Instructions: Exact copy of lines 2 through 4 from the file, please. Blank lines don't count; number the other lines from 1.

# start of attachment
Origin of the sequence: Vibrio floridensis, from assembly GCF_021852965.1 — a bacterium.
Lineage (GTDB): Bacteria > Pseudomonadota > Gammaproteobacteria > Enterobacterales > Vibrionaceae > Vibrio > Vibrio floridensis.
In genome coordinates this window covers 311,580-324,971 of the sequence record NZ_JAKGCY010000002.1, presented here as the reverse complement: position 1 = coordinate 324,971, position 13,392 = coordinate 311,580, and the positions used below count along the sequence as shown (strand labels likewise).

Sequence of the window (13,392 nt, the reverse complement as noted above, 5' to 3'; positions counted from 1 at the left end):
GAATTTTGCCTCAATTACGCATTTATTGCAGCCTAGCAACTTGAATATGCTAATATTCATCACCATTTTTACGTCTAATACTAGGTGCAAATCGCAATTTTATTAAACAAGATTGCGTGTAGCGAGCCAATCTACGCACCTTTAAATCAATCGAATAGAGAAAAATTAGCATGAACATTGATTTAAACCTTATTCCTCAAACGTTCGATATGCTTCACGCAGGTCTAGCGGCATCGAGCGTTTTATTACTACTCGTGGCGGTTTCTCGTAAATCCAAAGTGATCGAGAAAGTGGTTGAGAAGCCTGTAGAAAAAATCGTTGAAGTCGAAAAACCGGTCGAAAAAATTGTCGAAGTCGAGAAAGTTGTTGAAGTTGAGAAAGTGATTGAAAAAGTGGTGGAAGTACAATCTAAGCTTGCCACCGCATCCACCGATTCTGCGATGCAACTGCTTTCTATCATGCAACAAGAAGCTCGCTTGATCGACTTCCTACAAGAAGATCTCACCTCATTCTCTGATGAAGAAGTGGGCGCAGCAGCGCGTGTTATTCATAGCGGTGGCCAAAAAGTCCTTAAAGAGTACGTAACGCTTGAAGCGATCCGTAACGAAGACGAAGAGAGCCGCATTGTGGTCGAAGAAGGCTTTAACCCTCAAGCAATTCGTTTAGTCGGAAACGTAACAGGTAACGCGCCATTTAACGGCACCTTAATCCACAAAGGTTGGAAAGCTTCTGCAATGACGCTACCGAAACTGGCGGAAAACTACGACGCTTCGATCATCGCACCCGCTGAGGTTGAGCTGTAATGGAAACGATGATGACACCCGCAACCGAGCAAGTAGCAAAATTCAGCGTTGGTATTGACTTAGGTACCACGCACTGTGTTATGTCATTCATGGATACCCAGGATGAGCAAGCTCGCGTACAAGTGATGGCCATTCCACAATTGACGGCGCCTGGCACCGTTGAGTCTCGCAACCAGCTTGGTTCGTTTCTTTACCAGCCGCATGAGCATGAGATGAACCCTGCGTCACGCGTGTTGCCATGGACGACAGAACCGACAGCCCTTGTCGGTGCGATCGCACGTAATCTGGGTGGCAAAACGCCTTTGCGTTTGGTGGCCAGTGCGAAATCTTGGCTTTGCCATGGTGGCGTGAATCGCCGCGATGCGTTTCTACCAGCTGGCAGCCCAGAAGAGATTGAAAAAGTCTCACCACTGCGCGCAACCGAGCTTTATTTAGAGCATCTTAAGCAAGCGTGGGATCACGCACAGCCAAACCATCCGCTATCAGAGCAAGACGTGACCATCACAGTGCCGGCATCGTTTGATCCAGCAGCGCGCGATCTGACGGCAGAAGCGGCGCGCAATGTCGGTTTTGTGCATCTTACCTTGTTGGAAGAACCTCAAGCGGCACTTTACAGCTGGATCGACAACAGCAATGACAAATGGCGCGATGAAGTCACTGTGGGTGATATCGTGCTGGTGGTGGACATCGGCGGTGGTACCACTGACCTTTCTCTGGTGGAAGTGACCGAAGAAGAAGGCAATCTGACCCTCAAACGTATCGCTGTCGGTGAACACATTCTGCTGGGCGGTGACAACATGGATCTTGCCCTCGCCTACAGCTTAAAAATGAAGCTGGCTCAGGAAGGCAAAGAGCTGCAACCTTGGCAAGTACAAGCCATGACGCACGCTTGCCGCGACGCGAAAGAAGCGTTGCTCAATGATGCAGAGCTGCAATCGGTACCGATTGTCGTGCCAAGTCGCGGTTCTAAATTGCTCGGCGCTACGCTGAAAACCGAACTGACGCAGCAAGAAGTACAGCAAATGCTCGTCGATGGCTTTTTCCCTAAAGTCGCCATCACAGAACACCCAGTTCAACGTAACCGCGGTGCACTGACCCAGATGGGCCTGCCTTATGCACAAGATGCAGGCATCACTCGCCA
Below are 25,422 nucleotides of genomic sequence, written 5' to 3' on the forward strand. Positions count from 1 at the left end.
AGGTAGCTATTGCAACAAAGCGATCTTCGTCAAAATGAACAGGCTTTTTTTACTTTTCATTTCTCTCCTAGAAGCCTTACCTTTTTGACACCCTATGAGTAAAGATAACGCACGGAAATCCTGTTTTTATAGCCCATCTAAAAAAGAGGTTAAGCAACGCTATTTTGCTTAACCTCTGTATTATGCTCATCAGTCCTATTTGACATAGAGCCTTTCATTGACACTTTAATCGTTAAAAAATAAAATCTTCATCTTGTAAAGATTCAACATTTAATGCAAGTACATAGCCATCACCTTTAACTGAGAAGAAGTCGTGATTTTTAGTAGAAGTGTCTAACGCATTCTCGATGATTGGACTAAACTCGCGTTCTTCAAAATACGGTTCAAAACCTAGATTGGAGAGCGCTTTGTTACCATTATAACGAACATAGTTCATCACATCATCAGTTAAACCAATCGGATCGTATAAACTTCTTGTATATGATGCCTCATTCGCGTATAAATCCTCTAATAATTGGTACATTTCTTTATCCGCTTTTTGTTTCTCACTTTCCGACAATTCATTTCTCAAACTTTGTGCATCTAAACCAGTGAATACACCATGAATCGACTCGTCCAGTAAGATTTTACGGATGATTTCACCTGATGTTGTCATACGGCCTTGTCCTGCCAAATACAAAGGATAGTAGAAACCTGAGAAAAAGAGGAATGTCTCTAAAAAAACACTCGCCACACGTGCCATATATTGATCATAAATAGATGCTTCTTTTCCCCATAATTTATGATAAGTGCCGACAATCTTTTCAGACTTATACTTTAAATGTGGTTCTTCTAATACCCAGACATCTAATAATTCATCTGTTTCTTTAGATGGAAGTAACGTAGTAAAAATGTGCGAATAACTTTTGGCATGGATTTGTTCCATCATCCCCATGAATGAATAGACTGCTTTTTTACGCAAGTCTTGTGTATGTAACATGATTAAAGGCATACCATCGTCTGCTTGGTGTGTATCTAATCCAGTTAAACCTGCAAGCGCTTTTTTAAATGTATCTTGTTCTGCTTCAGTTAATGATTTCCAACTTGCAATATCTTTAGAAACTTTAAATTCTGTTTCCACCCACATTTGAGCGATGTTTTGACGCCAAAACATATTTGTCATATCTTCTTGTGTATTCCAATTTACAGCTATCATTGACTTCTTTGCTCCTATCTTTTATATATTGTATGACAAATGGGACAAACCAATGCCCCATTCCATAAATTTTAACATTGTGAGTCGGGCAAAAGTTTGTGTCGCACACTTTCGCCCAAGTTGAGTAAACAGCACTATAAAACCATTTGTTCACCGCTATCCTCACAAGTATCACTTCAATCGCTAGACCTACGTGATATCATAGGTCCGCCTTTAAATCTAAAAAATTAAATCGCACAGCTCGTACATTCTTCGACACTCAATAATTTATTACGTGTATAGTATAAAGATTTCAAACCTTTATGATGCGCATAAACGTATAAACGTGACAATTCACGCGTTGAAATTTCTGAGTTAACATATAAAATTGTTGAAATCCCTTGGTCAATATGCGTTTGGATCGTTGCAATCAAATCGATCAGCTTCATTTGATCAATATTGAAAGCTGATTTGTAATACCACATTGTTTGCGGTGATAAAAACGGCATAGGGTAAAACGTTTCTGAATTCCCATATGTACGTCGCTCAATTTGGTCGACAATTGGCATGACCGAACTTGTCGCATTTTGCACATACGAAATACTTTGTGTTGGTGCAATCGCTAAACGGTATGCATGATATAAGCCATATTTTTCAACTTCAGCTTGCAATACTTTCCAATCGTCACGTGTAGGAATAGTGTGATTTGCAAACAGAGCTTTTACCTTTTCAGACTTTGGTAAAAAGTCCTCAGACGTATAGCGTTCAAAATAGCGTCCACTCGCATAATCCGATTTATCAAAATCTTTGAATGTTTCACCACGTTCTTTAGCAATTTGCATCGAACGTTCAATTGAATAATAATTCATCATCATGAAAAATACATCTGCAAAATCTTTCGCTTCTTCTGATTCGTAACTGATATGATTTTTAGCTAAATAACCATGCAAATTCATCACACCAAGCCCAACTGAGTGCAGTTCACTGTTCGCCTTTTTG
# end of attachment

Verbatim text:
Lineage (GTDB): Bacteria > Pseudomonadota > Gammaproteobacteria > Enterobacterales > Vibrionaceae > Vibrio > Vibrio floridensis.
In genome coordinates this window covers 311,580-324,971 of the sequence record NZ_JAKGCY010000002.1, presented here as the reverse complement: position 1 = coordinate 324,971, position 13,392 = coordinate 311,580, and the positions used below count along the sequence as shown (strand labels likewise).

Sequence of the window (13,392 nt, the reverse complement as noted above, 5' to 3'; positions counted from 1 at the left end):